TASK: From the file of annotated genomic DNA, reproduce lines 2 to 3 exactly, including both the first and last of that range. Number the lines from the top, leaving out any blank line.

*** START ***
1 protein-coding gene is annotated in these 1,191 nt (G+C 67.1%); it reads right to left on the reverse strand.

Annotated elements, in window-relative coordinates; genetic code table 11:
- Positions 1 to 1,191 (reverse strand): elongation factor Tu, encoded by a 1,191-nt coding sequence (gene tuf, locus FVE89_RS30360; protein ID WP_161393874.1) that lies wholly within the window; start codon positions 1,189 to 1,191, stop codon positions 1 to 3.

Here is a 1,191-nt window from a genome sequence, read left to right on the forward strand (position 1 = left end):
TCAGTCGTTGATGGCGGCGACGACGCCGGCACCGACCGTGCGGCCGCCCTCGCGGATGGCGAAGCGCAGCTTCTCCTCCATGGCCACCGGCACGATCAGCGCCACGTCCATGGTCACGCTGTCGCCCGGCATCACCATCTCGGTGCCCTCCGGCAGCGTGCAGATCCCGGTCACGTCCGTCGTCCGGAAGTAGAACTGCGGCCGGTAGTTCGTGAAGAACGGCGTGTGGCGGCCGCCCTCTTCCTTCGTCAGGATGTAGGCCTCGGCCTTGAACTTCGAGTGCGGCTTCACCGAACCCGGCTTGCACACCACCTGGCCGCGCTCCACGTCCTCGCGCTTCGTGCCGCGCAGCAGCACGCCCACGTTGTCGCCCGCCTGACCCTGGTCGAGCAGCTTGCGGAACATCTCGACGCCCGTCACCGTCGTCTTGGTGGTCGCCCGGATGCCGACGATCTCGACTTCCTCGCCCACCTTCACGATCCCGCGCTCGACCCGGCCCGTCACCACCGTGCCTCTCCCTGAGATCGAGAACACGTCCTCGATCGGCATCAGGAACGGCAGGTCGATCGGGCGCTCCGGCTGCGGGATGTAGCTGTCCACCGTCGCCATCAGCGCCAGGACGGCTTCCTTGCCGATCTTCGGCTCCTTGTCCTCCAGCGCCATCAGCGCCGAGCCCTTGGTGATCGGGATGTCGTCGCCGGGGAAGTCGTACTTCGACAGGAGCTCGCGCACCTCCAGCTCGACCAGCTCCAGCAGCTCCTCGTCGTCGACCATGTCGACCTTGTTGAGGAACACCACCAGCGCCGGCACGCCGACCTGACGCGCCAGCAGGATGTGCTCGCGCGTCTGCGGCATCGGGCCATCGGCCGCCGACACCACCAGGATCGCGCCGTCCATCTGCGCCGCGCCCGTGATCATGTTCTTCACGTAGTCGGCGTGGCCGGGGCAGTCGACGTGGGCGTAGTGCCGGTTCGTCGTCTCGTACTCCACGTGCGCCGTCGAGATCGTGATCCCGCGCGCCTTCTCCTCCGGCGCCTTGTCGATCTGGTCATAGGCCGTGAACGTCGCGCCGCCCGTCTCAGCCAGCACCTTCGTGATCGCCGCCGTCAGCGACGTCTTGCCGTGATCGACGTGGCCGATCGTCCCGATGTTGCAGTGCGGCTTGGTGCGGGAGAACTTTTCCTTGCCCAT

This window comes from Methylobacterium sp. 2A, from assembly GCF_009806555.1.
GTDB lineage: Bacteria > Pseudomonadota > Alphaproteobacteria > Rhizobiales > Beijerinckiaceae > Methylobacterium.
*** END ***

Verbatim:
Annotated elements, in window-relative coordinates; genetic code table 11:
- Positions 1 to 1,191 (reverse strand): elongation factor Tu, encoded by a 1,191-nt coding sequence (gene tuf, locus FVE89_RS30360; protein ID WP_161393874.1) that lies wholly within the window; start codon positions 1,189 to 1,191, stop codon positions 1 to 3.